Steve Carell movies: 14 greatest films, ranked worst to best, include ‘Beautiful Boy,’ ‘Foxcatcher,’ ’40-Year-Old Virgin’

Steve Carell is back in the Oscar race with “Beautiful Boy” for fall of 2018. Based on a pair of bestselling memoirs, it tells the harrowing true story of David Sheff‘s (Carell) desperate attempts to help his drug-addicted son, Nic (Timothee Chalamet). How does this performance fit in with the rest of the actor’s output? Let’s take a look back at 14 of his greatest films, ranked worst to best.

Carell first came to prominence as a correspondent on “The Daily Show with Jon Stewart,” appearing as a regular cast member from 1999 to 2005. He left the nightly news satire to play bumbling boss Michael Scott in “The Office,” a role which brought him six Emmy nominations as Best Comedy Actor and a Golden Globe win in 2006 (he competed at the Emmys as a producer on the series in 2009, 2010, and 2011).

After supporting roles in such films as “Bruce Almighty” (2003), “Anchorman: The Legend of Ron Burgundy” (2004), “Melinda and Melinda” (2004), and “Bewitched” (2005), Carell moved into leading man status playing a middle-aged man seeking to have sex for the first time in “The 40-Year-Old Virgin” (2005). He received wide critical acclaim the very next year for playing a gay Proust scholar in the Oscar-winning “Little Miss Sunshine.”

Carell became an Oscar nominee himself for playing eccentric billionaire John du Pont in Bennett Miller‘s true life sports drama “Foxcatcher” (2014). He reaped a Golden Globe bid the following year for playing a hot-headed hedge fund manager in “The Big Short” (2015), which reunited him with “Anchorman” director Adam McKay. He reaped further awards recognition at the Globes and SAG for “Battle of the Sexes” (2017),  helmed by “Little Miss Sunshine” filmmakers Jonathan Dayton and Valerie Faris.

The actor has three shots at nominations in 2018, with “Beautiful Boy,” “Welcome to Marwin,” and “Vice” all hitting theaters within weeks of each other. Tour our photo gallery of Carell’s best movie roles, and see if your favorite made the cut.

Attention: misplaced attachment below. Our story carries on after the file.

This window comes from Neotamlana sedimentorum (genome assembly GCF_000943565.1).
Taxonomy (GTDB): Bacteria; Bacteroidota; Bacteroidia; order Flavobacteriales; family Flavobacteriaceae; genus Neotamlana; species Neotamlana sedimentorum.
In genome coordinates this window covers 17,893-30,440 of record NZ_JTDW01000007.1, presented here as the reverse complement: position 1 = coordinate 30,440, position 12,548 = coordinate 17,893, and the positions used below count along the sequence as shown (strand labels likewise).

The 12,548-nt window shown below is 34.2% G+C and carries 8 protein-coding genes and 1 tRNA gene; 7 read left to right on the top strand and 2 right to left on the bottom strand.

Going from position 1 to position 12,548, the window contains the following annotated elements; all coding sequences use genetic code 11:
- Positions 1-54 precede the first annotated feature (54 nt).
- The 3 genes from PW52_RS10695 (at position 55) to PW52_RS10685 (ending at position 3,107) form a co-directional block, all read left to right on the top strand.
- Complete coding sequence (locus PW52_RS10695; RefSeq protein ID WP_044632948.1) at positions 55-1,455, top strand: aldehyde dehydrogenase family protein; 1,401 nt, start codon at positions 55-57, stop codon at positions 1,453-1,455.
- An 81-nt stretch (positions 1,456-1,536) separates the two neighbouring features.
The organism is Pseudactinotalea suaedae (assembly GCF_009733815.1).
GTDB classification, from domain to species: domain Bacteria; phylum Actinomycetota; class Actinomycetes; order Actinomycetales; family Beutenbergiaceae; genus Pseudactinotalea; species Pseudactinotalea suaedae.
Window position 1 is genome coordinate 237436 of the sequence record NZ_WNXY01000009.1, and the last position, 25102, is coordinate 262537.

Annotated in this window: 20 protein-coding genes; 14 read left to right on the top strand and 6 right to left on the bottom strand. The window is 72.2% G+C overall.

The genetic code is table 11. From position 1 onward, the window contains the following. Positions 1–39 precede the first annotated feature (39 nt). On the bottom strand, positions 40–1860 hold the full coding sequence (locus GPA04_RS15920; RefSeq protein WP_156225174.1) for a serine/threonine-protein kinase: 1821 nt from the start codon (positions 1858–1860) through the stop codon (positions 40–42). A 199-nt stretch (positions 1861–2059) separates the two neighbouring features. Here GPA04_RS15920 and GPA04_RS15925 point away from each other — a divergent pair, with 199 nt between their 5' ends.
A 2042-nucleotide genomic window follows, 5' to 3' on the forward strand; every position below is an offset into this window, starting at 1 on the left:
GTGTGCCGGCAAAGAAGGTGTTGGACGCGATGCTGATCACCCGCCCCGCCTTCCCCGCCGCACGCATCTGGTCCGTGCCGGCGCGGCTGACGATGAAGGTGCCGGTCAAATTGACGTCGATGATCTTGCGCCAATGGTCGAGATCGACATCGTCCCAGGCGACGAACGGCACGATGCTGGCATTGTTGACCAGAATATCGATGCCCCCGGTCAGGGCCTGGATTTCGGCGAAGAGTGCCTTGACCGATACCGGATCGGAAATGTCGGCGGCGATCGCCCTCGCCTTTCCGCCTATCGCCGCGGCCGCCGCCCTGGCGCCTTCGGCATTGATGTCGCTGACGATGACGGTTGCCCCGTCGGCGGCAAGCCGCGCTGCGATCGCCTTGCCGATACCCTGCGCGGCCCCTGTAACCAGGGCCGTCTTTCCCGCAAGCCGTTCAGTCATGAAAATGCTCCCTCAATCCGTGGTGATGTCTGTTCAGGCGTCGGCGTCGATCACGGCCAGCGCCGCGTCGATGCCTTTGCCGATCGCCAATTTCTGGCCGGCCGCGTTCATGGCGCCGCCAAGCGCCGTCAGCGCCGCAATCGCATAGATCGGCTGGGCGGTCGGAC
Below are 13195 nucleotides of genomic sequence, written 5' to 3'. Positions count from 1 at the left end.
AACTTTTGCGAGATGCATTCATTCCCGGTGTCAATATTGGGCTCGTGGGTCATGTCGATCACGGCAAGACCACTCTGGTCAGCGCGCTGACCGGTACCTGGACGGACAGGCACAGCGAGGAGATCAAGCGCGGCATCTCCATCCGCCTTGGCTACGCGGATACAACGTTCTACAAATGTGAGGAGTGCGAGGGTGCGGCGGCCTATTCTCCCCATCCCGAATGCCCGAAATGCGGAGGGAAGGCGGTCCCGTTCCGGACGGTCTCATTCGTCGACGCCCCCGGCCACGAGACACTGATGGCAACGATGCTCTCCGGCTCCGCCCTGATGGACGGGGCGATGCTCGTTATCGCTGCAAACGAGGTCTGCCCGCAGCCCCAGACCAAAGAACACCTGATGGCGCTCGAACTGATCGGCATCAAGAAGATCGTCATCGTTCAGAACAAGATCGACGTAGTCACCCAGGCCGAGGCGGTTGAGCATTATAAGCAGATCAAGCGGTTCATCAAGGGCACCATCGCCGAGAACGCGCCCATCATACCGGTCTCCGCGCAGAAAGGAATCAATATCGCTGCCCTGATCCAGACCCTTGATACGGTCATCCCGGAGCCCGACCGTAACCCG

14. DAN IN REAL LIFE (2007)
Carell received some of his career best reviews for Peter Hedges’ comedic drama. He plays Dan Burns, a newspaper columnist and single father of three still getting over the death of his wife. While on a family vacation, he meets a beautiful woman (Juliette Binoche) in a bookstore, only to find out that she’s already in a relationship with someone: his brother Mitch (Dane Cook).

13. HOPE SPRINGS (2012)
Although it may appear light on the surface, this comedy from David Frankel is surprisingly frank about how much love can be lost in a long-lasting relationship. The film stars Meryl Streep as a housewife who hopes to reignite the spark in her marriage by signing her and her husband (Tommy Lee Jones) up for a week of intense counseling with Dr. Bernie Feld (Carell) at a coastal resort town in Maine.

12. CAFE SOCIETY (2016)
After a bit role in “Melina and Melinda” (2004), Carell reunited with Woody Allen as part of the main ensemble for his 1930s period comedy. The film centers on Bobby Dorfman (Jesse Eisenberg), a young man who leaves New York for Hollywood and gets a job running errands for his uncle Phil Stern (Carell), a powerful talent agent. He instantly falls in love with Phil’s secretary Veronica (Kristen Stewart), unaware that she’s having an affair with her married boss.

11. CRAZY, STUPID, LOVE. (2011)
Before there was “Battle of the Sexes,” Carell and Emma Stone appeared in this multi-generational romantic comedy written by “This Is Us” creator Dan Fogelman. Carell stars as Cal, a middle-aged man whose life is changed when his wife (Julianne Moore) asks for a divorce. He seeks help from a newfound friend (Ryan Gosling) who’s skilled at picking up women, including Cal’s oldest daughter (Stone).

10. BEAUTIFUL BOY (2018)
Carell gives one of his best performances in this somber domestic drama. Based on a pair of bestselling memoirs, “Beautiful Boy” recounts the harrowing true story of how David Sheff (Carell) tried desperately to help his drug-addicted son, Nic (Timothee Chalamet). Director Felix Van Groeningen (“The Broken Circle Breakdown”) and screenwriter Luke Davies (“Lion”) jump back-and-forth through time to give insight into the recoveries and relapses that occur over several years.